Can I claim compensation?

Information and advice on claiming compensation; hiring a solicitor to pursue compensation; rogue offers of help; paying your solicitor; types of compensation; fatal motor claim procedures.

Can I claim compensation?

There is no automatic compensation for people bereaved by a road crash. However, compensation can often be awarded through a legal process using civil law, pursued by a solicitor you hire.

To award compensation, civil law requires someone (usually a driver in the case of road deaths) to be found at least partly responsible for a death. Sometimes this is possible even if no-one was charged with a criminal offence.

Compensation is then usually paid by the responsible person’s motor insurer. If they were uninsured, or are untraceable, then the money is usually paid by an organisation called the Motor Insurers’ Bureau. (Find out more at

Compensation can be awarded for different things. The amount of compensation awarded for these things is usually decided through negotiation, but sometimes by a court.

Even if you do not have funds to pay a solicitor, it is often still possible to pursue a claim for compensation if you have a good claim.

Instructing a solicitor to pursue compensation

To pursue a claim for compensation, you need to instruct a solicitor.

You are advised to use a solicitor who specialises in fatal injury cases and who is qualified to act in the country which has jurisdiction. That normally means instructing a Northern Ireland qualified solicitor if the crash happened in Northern Ireland.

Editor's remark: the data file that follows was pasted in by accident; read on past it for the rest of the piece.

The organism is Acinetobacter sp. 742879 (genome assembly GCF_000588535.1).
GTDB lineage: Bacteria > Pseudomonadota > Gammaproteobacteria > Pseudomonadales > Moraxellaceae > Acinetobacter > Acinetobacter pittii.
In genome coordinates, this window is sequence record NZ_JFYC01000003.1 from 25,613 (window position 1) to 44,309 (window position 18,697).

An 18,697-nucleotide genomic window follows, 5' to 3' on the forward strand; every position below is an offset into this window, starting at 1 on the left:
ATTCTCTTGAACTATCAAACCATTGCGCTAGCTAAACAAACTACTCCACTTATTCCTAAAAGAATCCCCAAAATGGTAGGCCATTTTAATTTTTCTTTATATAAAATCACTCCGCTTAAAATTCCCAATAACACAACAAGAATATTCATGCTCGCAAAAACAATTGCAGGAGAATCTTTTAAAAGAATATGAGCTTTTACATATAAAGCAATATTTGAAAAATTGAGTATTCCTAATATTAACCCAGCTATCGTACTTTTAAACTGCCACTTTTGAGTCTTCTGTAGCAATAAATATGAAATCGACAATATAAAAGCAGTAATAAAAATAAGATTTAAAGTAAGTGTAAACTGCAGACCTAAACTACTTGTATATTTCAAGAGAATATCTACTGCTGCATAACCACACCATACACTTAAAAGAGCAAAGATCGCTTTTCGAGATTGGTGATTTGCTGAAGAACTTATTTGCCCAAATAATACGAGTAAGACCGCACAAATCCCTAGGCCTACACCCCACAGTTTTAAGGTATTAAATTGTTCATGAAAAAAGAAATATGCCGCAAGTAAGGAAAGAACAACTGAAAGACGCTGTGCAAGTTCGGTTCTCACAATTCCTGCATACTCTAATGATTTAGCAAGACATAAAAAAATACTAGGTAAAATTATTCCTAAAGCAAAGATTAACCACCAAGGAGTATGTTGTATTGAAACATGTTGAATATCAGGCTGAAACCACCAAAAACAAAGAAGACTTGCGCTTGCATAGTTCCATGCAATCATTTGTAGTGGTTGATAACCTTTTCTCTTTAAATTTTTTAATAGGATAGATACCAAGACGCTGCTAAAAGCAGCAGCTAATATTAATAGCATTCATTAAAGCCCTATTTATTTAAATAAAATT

A solicitor you are considering using should agree to meet with you for free initially. You may wish to meet with more than one solicitor to ensure you are choosing the best one for you.

Here are some questions it is advisable to ask, to help you decide which solicitor to choose:

  • Do you think I have a strong claim and are you willing to take on my case?
  • Are you qualified to practise within the jurisdiction of the country where the crash occurred?
  • What experience do you have in handling similar cases? Can you give me examples and their outcomes?
  • How many similar cases have you handled in the past five years?
  • What expertise do you have relevant to my case?
  • What fees do you charge?
  • What arrangements can you put in place for payment of these fees so that compensation I receive is not unduly reduced to cover legal fees, and so that I do not have to pay much, or any, legal costs if I lose?
  • Will you handle my case yourself entirely, or involve colleagues?
  • If you plan to involve colleagues, how much will they be involved, and if a lot, can I meet them now?
  • How will we communicate during the process? Will you be available to explain things to me and answer my questions regularly through meetings, emails or over the phone?
  • Are you a member of APIL and/or MASS?

It is important you sign an agreement with your solicitor that you understand thoroughly and consider fair.

It is also helpful to keep notes of conversations with your solicitor and copies of correspondence, so you can keep track of your claim.

Do not delay

Do not delay consulting solicitors. If you have a good chance of compensation, the solicitor you choose will want to work on your case as soon as possible. It can take time to compile evidence to support your case, and the earlier you hire a solicitor, the sooner compensation can be awarded. Most claims for money must be submitted within three years of the date of the death, although sometimes claims must be made within two years. If the crash occurred abroad, time limits for claims may be shorter, and can be one year or less.

Complaining or changing solicitor

If, at any stage, you are unhappy with the service you are getting from your solicitor, you can ask to speak to the partner in the practice responsible for looking after clients; often called the complaints partner. If you remain dissatisfied, it may be possible to change solicitor. If you have a complaint about a personal injury solicitor, you can complain to the Law Society of Northern Ireland. Call 028 9023 1614 or go to